call the British Hedgehog Preservation Society for further advice on 01584 890 801

Initial caring advice for a vulnerable hedgehog

If the hoglet is very young (under 160gms/6 oz) it should be given extra warmth with a hot water bottle wrapped in towelling or a blanket, or a heated pad. It should be placed in a box with plenty of clean, fresh straw, crumpled newspapers or old towelling for bedding. Out buildings are fine if heated but don’t put hedgehogs on a metal grid or wire floor or straight onto concrete – they have sensitive feet and cold will permeate through.

Why is ‘my’ hedgehog ‘sunbathing’ or staggering?

Sick, injured and orphaned hedgehogs are very susceptible to hypothermia. When they become cold they are lethargic and go off their food. This makes them even colder! The staggering (or wobbling and rocking) is a sign of hypothermia, and they may look like they are sunbathing as they spread themselves out in the sun in an attempt to get some heat into their bodies.

When they are spotted in this state they need help quickly. They should be taken indoors on a box with a well-wrapped hot water bottle placed underneath them. The bottle must not be allowed to go cold or it will undo the good it has done. Once you have the hedgehog settled and warming up, call the British Hedgehog Preservation Society on 01584 890 801 for further advice.

Food for hedgehogs

Wild food 

In the wild, damp grassland is the hedgehog’s favourite hunting ground. Hedgehogs will eat the following:

  • Beetles
  • Caterpillars
  • Earthworms
  • Birds Eggs
  • Small Mammals
  • Slugs
  • Snails
  • Millipedes
  • Earwigs
  • Bees
  • Birds

Human feeding of hedgehogs

If feeding wild hedgehogs in your garden then a shallow (non-tipping) dish of chicken-based cat/dog food, along with a shallow dish of water, put out each night will help them enormously. A good hedgehog diet would include tinned pet food, chopped peanuts (not whole ones) or crunchy peanut butter, raw or cooked meat leftovers, muesli and a small amount of vegetables. Hedgehogs should not be fed on bread and cows milk if they are captive and cannot find other foods; this gives them diarrhoea . Other food you can feed them includes:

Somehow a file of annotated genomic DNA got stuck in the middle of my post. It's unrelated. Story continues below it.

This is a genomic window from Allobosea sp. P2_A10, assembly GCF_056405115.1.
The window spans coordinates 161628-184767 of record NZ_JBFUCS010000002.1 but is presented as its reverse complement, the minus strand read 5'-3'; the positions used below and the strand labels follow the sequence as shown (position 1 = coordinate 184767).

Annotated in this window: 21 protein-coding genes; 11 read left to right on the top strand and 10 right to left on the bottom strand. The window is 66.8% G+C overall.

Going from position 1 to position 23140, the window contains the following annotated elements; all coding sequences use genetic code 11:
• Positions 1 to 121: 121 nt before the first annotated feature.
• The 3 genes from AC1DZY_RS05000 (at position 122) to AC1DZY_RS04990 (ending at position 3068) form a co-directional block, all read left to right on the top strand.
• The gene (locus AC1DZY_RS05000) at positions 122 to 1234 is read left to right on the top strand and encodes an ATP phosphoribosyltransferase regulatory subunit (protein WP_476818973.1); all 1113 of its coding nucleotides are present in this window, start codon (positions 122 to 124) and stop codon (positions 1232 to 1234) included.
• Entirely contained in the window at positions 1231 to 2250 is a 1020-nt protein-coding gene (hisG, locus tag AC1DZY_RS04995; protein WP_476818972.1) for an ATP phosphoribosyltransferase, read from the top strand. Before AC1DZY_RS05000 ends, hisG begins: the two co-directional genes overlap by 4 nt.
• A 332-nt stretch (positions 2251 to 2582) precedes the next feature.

• based pet food (not in gravy)
  • cooked chicken (excluding bones)
  • minced beef or lamb
  • a little bran or unsweetened moistened muesli cereal
  • banana
  • raisins
  • unsweetened crushed digestive biscuits
  • dry cat or hedgehog biscuits

Fresh water should ALWAYS be available. Cows milk SHOULD NOT be given.

Hedgehogs are full of fleas and other parasites 

This is the first thought of many people, and may put them off helping a sickly hedgehog.  If it is necessary to remove fleas from a hedgehog, then a commercially prepared mite powder suitable for caged birds or chickens can be dusted amongst the spines (taking care to avoid the eyes of the animal) as an adequate treatment, but do not use on very young hedgehogs.

Blood-sucking ticks are often found on hedgehogs and after taking their fill of blood, will drop off the host in order to complete their life cycle. Removal of these ticks is a difficult task but can be accomplished by dousing the ticks in olive/almond/cooking oil. Removing these ticks with forceps is to be avoided as the inexperienced may leave the mouthparts and head in the skin that may turn septic.

Will my dog/cat get fleas from the hedgehog?

Hedgehog fleas are host specific, which means they will not usually live on any animal other than a hedgehog. Not all hedgehogs have fleas.

Hibernation

Hedgehogs avoid the coldest times of winter by hibernating, usually between November and early April, depending on the weather. If it is warm enough and there is enough food, hedgehogs do not hibernate at all. click here for a link to a hibernation leaflet.  Or if you want information about a specific time of year or month then here is a good link to the hedgehog year. Information sites used in the construction of this post: